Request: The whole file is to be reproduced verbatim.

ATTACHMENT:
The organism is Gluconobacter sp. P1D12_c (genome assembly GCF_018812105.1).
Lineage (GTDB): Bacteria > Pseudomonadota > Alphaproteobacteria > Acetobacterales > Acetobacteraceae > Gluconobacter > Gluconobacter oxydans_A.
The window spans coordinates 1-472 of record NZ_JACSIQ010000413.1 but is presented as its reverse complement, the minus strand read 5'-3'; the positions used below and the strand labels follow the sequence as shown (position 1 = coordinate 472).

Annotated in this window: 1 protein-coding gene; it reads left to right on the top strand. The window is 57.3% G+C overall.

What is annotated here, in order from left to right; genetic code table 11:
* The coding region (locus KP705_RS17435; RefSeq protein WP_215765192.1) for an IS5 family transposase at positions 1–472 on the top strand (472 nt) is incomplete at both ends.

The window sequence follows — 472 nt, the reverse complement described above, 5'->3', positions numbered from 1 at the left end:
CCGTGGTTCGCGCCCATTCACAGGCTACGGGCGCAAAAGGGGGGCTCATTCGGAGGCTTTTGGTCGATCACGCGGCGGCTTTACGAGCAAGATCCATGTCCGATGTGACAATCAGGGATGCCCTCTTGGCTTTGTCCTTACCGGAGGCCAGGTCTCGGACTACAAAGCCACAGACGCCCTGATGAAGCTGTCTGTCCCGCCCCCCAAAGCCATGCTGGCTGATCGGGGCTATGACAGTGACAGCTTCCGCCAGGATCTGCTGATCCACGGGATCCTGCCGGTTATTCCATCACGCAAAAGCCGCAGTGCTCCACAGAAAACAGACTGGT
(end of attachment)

The organism is Gluconobacter sp. P1D12_c (genome assembly GCF_018812105.1).
Lineage (GTDB): Bacteria > Pseudomonadota > Alphaproteobacteria > Acetobacterales > Acetobacteraceae > Gluconobacter > Gluconobacter oxydans_A.
The window spans coordinates 1-472 of record NZ_JACSIQ010000413.1 but is presented as its reverse complement, the minus strand read 5'-3'; the positions used below and the strand labels follow the sequence as shown (position 1 = coordinate 472).

Annotated in this window: 1 protein-coding gene; it reads left to right on the top strand. The window is 57.3% G+C overall.

What is annotated here, in order from left to right; genetic code table 11:
* The coding region (locus KP705_RS17435; RefSeq protein WP_215765192.1) for an IS5 family transposase at positions 1–472 on the top strand (472 nt) is incomplete at both ends.

The window sequence follows — 472 nt, the reverse complement described above, 5'->3', positions numbered from 1 at the left end:
CCGTGGTTCGCGCCCATTCACAGGCTACGGGCGCAAAAGGGGGGCTCATTCGGAGGCTTTTGGTCGATCACGCGGCGGCTTTACGAGCAAGATCCATGTCCGATGTGACAATCAGGGATGCCCTCTTGGCTTTGTCCTTACCGGAGGCCAGGTCTCGGACTACAAAGCCACAGACGCCCTGATGAAGCTGTCTGTCCCGCCCCCCAAAGCCATGCTGGCTGATCGGGGCTATGACAGTGACAGCTTCCGCCAGGATCTGCTGATCCACGGGATCCTGCCGGTTATTCCATCACGCAAAAGCCGCAGTGCTCCACAGAAAACAGACTGGT